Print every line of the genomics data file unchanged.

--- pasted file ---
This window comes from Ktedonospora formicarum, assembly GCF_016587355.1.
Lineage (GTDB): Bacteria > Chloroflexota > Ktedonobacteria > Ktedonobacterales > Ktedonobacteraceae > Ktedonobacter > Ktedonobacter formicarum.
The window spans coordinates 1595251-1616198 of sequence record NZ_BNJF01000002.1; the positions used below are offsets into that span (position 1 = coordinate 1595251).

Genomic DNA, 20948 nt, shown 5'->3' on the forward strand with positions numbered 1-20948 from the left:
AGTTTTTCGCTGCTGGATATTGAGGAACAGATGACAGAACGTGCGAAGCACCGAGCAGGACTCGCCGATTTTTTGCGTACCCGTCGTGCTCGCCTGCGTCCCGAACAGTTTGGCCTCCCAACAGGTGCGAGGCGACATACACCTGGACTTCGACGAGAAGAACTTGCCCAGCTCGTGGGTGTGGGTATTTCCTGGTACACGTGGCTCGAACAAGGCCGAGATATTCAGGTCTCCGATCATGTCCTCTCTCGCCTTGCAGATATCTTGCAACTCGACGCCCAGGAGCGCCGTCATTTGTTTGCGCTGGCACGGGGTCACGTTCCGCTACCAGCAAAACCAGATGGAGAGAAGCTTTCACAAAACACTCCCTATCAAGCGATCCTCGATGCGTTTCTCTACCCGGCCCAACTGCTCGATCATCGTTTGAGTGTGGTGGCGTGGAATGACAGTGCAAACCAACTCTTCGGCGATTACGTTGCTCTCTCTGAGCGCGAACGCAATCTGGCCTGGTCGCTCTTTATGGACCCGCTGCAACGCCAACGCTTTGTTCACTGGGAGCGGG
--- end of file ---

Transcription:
This window comes from Ktedonospora formicarum, assembly GCF_016587355.1.
Lineage (GTDB): Bacteria > Chloroflexota > Ktedonobacteria > Ktedonobacterales > Ktedonobacteraceae > Ktedonobacter > Ktedonobacter formicarum.
The window spans coordinates 1595251-1616198 of sequence record NZ_BNJF01000002.1; the positions used below are offsets into that span (position 1 = coordinate 1595251).

Genomic DNA, 20948 nt, shown 5'->3' on the forward strand with positions numbered 1-20948 from the left:
AGTTTTTCGCTGCTGGATATTGAGGAACAGATGACAGAACGTGCGAAGCACCGAGCAGGACTCGCCGATTTTTTGCGTACCCGTCGTGCTCGCCTGCGTCCCGAACAGTTTGGCCTCCCAACAGGTGCGAGGCGACATACACCTGGACTTCGACGAGAAGAACTTGCCCAGCTCGTGGGTGTGGGTATTTCCTGGTACACGTGGCTCGAACAAGGCCGAGATATTCAGGTCTCCGATCATGTCCTCTCTCGCCTTGCAGATATCTTGCAACTCGACGCCCAGGAGCGCCGTCATTTGTTTGCGCTGGCACGGGGTCACGTTCCGCTACCAGCAAAACCAGATGGAGAGAAGCTTTCACAAAACACTCCCTATCAAGCGATCCTCGATGCGTTTCTCTACCCGGCCCAACTGCTCGATCATCGTTTGAGTGTGGTGGCGTGGAATGACAGTGCAAACCAACTCTTCGGCGATTACGTTGCTCTCTCTGAGCGCGAACGCAATCTGGCCTGGTCGCTCTTTATGGACCCGCTGCAACGCCAACGCTTTGTTCACTGGGAGCGGG